And while I work on that, here are a few things that I thought you might find interesting:

- Colorado’s effort against teen pregnancies is a startling success.

- I totally have an obsession with tiny houses, but this article still made me laugh (warning: some cussing).

- “The most important career choice you’ll make is who you marry.” Do you agree?

- Since we’re staying closer to home this summer, this guide of 30 places every California Kid needs to see is inspiring us.

You don’t have to hate anyone to be a bigot.

- Compelling new ideas about how to discipline children.

- Three kickstarters I bookmarked:  We Brave Women, and the LooGun. And this one I’m especially excited about. It’s called Everyword. It’s a crowd-sourced, really visually compelling site, that my nephew and niece are starting, where every single scripture in the Bible will get its own page, and then anything ever written about that individual scripture (both academic comments and more casual comments), or art inspired by that scripture, will be referenced on the page — it can incorporate all types of media. Free to use and completely non-denominational. And they only want $10 max donations.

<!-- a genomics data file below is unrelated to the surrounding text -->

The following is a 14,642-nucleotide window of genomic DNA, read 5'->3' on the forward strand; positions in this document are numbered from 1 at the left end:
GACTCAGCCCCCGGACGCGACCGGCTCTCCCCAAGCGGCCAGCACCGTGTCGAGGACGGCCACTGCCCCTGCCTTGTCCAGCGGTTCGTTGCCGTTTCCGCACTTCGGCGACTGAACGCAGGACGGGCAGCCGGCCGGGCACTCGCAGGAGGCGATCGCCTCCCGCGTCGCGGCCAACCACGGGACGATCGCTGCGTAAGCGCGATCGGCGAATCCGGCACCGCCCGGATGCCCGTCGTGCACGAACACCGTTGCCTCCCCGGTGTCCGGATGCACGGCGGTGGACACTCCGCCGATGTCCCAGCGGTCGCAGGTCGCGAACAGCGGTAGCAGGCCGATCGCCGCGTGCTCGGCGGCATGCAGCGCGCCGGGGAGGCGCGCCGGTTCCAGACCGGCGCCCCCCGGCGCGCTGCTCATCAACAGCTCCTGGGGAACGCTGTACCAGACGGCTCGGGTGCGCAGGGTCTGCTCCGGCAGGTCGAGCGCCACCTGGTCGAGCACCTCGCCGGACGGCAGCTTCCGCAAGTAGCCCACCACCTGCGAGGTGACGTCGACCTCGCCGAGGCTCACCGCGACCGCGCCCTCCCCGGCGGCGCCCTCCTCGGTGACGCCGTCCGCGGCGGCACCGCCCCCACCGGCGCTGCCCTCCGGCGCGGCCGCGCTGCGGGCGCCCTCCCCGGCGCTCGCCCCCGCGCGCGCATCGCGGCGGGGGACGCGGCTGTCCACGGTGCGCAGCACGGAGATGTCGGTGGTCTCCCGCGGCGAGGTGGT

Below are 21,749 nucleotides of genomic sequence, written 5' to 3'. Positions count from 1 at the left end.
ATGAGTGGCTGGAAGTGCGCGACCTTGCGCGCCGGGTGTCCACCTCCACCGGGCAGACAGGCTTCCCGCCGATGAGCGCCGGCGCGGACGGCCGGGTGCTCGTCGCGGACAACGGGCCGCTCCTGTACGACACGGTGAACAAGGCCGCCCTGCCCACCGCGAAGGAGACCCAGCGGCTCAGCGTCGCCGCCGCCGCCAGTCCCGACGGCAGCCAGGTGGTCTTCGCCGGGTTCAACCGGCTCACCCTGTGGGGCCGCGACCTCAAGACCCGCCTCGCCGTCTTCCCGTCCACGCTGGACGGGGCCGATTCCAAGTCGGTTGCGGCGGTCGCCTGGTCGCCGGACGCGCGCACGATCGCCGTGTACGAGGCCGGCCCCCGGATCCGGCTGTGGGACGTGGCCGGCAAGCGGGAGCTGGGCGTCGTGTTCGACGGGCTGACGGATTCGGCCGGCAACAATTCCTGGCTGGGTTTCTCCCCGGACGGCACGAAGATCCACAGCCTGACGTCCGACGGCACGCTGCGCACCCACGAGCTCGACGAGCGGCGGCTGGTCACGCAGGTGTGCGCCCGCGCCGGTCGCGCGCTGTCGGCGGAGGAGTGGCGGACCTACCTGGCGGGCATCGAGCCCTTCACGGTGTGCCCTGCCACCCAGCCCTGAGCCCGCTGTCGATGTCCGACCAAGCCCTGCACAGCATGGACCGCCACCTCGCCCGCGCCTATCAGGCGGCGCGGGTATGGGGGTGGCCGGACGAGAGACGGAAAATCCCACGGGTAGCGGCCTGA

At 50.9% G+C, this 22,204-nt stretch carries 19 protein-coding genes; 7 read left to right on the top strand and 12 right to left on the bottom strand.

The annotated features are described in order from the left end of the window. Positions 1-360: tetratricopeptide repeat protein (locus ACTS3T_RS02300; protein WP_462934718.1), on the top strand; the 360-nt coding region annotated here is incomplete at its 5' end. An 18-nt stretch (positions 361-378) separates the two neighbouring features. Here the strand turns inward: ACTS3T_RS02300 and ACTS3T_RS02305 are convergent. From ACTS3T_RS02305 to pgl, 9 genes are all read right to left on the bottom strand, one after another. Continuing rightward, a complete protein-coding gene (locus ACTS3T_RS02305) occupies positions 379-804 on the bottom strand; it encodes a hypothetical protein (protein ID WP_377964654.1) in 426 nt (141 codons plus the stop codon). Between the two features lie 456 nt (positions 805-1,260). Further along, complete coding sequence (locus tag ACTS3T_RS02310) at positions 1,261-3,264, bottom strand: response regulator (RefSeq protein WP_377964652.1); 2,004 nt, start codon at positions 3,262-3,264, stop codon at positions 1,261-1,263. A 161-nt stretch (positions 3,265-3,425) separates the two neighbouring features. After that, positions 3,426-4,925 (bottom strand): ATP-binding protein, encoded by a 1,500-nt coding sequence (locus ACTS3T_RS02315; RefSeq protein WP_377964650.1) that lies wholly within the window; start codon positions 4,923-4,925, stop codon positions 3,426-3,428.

- So fascinating. The mixed up brothers of Bogotá.

- Three cheers for a Malawi Chief who annulled 330 teen marriages and enrolled the girls back in school.

- Famous films re-edited to highlight Hollywood’s race problem.

I hope you have a totally relaxing weekend. I’ll meet you back here on Monday. I miss you already!


P.S. — The photo at top is from Wednesday. We spent the day in the city with the Topher & Lisa Clark family. In the photo, we had just picked up ice cream at Ghiradelli Square. Topher is one of Ben Blair’s earliest childhood friends, and they both married just a few months apart from each other. They are one of our favorite families. After hitting all the tourist sites, we came back to our house and ended up letting all the kids stay up watching movies waaaayy too late, so we could talk into the wee hours of the morning. Made me super happy.


By Gabrielle. Illustration by the super talented Erin Jang.